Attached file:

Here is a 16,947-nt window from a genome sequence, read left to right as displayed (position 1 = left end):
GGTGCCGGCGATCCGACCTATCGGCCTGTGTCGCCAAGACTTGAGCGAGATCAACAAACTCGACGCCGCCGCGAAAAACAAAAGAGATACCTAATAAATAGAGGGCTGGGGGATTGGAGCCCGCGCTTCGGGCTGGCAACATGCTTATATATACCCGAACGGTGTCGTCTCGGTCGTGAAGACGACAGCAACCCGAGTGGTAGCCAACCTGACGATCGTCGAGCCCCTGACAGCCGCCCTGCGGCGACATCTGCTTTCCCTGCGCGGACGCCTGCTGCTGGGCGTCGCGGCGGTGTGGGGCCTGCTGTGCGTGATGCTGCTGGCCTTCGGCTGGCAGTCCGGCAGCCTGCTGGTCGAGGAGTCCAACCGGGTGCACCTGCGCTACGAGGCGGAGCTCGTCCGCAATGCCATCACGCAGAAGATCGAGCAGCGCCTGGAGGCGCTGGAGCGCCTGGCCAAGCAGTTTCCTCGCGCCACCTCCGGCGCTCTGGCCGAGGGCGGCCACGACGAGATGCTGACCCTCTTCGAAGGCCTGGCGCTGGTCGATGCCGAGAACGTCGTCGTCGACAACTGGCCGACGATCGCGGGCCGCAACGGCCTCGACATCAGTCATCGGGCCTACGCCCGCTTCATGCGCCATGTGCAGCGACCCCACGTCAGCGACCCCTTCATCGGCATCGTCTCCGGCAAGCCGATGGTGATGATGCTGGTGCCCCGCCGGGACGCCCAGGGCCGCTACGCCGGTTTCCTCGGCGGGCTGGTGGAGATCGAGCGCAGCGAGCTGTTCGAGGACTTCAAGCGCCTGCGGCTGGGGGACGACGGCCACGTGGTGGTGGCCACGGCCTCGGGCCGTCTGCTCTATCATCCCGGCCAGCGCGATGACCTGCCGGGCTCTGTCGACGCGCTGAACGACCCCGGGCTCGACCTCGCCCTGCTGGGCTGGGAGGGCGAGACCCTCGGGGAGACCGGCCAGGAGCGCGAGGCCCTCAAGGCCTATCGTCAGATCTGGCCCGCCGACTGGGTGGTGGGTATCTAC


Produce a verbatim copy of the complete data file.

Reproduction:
Here is a 16,947-nt window from a genome sequence, read left to right as displayed (position 1 = left end):
GGTGCCGGCGATCCGACCTATCGGCCTGTGTCGCCAAGACTTGAGCGAGATCAACAAACTCGACGCCGCCGCGAAAAACAAAAGAGATACCTAATAAATAGAGGGCTGGGGGATTGGAGCCCGCGCTTCGGGCTGGCAACATGCTTATATATACCCGAACGGTGTCGTCTCGGTCGTGAAGACGACAGCAACCCGAGTGGTAGCCAACCTGACGATCGTCGAGCCCCTGACAGCCGCCCTGCGGCGACATCTGCTTTCCCTGCGCGGACGCCTGCTGCTGGGCGTCGCGGCGGTGTGGGGCCTGCTGTGCGTGATGCTGCTGGCCTTCGGCTGGCAGTCCGGCAGCCTGCTGGTCGAGGAGTCCAACCGGGTGCACCTGCGCTACGAGGCGGAGCTCGTCCGCAATGCCATCACGCAGAAGATCGAGCAGCGCCTGGAGGCGCTGGAGCGCCTGGCCAAGCAGTTTCCTCGCGCCACCTCCGGCGCTCTGGCCGAGGGCGGCCACGACGAGATGCTGACCCTCTTCGAAGGCCTGGCGCTGGTCGATGCCGAGAACGTCGTCGTCGACAACTGGCCGACGATCGCGGGCCGCAACGGCCTCGACATCAGTCATCGGGCCTACGCCCGCTTCATGCGCCATGTGCAGCGACCCCACGTCAGCGACCCCTTCATCGGCATCGTCTCCGGCAAGCCGATGGTGATGATGCTGGTGCCCCGCCGGGACGCCCAGGGCCGCTACGCCGGTTTCCTCGGCGGGCTGGTGGAGATCGAGCGCAGCGAGCTGTTCGAGGACTTCAAGCGCCTGCGGCTGGGGGACGACGGCCACGTGGTGGTGGCCACGGCCTCGGGCCGTCTGCTCTATCATCCCGGCCAGCGCGATGACCTGCCGGGCTCTGTCGACGCGCTGAACGACCCCGGGCTCGACCTCGCCCTGCTGGGCTGGGAGGGCGAGACCCTCGGGGAGACCGGCCAGGAGCGCGAGGCCCTCAAGGCCTATCGTCAGATCTGGCCCGCCGACTGGGTGGTGGGTATCTAC